Emory College Class of 2016,
Emory University Archives Intern, Summer 2016
On a hot August day during my first semester at Emory College in 2012 I walked to my advisor’s office that was on the campus quadrangle. Having been assigned my advisor by the Emory Pre-Major Advising Connections at Emory (PACE) program, her job was to recommend the classes I should take during my first semester at Emory. I walked with my head high across the quad, as my brown skin glistened in the sun. As I walked, I looked at the trees that lined the space, and at the white administration building at the head of the quad; I was instantly reminded of a plantation. Attempting to forget America’s racist past and my ancestors’ realities within it, I walked into a building to meet my advisor for the first time.
Once I entered into her office I said, “Hello”. She looked at me coldly and said “hello” back. After making small talk I told her that I wanted to take a Poetry course in the English department and then she looked alarmed. “Well, I don’t think you should take the Poetry course,” she said. Confused, I then explained that I had already fulfilled the prerequisite English 101 requirement by making a 4 out of a 5 on my Advanced Placement (AP) English Language exam in the eleventh grade in high school, thus, I was exempt from taking English 101 at Emory and was qualified to take the Poetry course in my first semester of college. She replied, “The Poetry courses here [at Emory] are difficult and given your SAT scores I don’t think you would do well in the Poetry course during your first semester at Emory.” I couldn’t believe that my exceptional score of a 4 on the AP exam was not enough for her to believe I could excel in a challenging course in Emory’s English department. But taking her word for it, I enrolled in the English 101 course and I aced it. Yet I fell asleep in each lecture because I was bored; I had learned English 101 in high school. After that meeting I never asked her for academic advice again, because I felt as though she judged my intellectual capabilities based off of the color of my skin. From that moment on, the campus seemed cold to me, even when the August sun shined.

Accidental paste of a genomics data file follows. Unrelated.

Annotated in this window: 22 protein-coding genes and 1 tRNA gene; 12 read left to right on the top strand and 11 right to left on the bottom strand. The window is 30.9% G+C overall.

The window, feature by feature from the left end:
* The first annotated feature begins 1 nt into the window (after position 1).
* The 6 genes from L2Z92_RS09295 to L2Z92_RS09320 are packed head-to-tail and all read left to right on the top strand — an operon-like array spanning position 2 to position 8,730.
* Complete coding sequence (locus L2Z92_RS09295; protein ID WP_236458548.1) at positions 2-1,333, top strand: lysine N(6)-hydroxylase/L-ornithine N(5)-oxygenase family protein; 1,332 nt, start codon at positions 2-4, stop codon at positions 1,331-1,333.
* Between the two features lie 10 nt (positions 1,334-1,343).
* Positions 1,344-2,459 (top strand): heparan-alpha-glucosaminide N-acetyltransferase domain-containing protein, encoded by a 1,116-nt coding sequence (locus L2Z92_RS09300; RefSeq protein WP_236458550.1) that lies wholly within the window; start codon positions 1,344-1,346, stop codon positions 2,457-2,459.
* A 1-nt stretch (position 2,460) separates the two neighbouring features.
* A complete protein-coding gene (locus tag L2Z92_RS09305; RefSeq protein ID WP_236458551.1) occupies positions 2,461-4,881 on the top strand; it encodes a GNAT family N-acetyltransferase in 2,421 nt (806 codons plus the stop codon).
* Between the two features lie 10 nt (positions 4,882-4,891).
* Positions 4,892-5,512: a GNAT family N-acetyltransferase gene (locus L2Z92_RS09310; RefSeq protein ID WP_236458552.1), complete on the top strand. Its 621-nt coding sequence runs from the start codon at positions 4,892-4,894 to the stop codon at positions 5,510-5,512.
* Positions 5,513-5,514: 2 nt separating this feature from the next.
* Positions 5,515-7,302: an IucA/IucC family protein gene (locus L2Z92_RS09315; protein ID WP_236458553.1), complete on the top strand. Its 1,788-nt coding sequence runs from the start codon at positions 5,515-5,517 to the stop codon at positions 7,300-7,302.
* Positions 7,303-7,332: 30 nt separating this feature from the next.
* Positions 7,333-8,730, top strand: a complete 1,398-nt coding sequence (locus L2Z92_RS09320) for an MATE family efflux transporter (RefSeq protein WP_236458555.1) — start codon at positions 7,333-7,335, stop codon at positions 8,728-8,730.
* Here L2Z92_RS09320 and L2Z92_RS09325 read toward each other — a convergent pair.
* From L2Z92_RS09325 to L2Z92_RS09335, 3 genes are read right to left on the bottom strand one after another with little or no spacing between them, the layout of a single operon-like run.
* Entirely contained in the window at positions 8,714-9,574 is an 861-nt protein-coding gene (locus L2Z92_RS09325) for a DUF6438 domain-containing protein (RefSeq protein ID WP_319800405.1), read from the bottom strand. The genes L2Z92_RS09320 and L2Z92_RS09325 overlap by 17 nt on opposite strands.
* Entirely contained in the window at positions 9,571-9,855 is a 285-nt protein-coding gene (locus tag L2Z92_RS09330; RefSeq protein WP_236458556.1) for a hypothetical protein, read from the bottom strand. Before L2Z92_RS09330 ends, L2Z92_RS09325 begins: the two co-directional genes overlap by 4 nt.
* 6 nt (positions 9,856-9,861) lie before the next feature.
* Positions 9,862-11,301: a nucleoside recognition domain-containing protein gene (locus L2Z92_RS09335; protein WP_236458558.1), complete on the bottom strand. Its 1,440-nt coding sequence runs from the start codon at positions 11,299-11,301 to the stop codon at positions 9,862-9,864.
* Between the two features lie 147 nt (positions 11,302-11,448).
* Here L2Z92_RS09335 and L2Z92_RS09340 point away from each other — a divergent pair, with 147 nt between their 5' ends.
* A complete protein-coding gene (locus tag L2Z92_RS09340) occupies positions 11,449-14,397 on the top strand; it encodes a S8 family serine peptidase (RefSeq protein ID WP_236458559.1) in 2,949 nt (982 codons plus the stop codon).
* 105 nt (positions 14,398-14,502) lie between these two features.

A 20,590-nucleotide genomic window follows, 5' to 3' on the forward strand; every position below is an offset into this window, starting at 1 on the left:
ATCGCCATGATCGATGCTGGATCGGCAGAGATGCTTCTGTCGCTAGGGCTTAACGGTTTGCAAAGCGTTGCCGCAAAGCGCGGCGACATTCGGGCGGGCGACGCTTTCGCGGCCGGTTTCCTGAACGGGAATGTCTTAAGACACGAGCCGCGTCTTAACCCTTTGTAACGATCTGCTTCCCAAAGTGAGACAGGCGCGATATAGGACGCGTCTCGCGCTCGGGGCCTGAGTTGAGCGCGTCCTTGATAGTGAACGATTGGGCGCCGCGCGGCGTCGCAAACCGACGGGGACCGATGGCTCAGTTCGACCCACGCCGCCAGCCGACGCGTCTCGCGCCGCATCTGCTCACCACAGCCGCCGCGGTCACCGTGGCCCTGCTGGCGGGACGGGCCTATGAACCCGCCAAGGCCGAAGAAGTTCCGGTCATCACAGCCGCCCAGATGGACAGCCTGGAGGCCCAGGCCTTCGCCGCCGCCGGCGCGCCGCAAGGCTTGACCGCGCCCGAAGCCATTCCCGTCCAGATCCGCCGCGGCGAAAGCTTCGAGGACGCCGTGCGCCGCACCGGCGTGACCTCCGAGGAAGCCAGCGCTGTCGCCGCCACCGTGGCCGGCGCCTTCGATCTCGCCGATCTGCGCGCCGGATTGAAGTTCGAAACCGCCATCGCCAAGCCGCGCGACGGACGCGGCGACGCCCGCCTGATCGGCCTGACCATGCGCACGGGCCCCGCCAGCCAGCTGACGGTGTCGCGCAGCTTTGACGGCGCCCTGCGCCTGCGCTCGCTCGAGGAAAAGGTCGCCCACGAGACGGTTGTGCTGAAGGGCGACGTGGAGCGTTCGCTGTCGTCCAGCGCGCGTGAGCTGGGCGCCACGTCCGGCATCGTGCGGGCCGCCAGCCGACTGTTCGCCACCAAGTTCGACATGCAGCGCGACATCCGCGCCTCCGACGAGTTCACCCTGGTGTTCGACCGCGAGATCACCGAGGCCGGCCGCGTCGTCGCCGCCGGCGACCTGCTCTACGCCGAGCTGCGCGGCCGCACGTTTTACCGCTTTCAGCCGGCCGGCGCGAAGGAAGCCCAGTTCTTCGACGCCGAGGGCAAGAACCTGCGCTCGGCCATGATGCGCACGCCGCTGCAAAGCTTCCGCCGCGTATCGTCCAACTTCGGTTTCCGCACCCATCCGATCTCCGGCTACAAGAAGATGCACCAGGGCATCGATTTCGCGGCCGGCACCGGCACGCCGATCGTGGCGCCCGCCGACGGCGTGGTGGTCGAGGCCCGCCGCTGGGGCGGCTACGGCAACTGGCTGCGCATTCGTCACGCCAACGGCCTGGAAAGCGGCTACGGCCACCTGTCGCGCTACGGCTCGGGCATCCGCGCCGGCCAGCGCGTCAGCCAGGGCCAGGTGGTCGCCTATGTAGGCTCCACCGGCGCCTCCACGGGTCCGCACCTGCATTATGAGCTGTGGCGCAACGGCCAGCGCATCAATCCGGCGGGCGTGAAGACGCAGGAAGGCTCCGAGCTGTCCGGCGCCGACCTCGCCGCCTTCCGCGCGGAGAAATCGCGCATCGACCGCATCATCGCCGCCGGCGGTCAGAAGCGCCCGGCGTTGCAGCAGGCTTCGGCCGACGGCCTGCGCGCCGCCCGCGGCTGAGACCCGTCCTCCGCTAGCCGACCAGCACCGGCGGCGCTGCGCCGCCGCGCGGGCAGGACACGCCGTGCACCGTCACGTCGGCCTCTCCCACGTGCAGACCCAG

After that encounter with my former advisor I began to ask myself, what does it mean to be Black on Emory’s campus? The cold racial tension on Emory’s campus in 2013 caused me to ponder this question more. My new advisor encouraged me to attempt to answer these difficult questions about race relations on Emory’s campus more formally through research and writing. I love being Black, I thought to myself, but how can I change Emory University to improve the experiences Black students have at this institution? As I researched, hoping to find answers to this question, the Emory Black Student Union (EBSU) was established, which was a victory for the recently afflicted Black community at Emory. Subsequently being drawn to the concept of safe spaces, I began to research the history of safe spaces for Black students at Emory. I then learned that the first safe space for Black students at Emory University was established in 1969 and it was called the Black Student Alliance (BSA) House.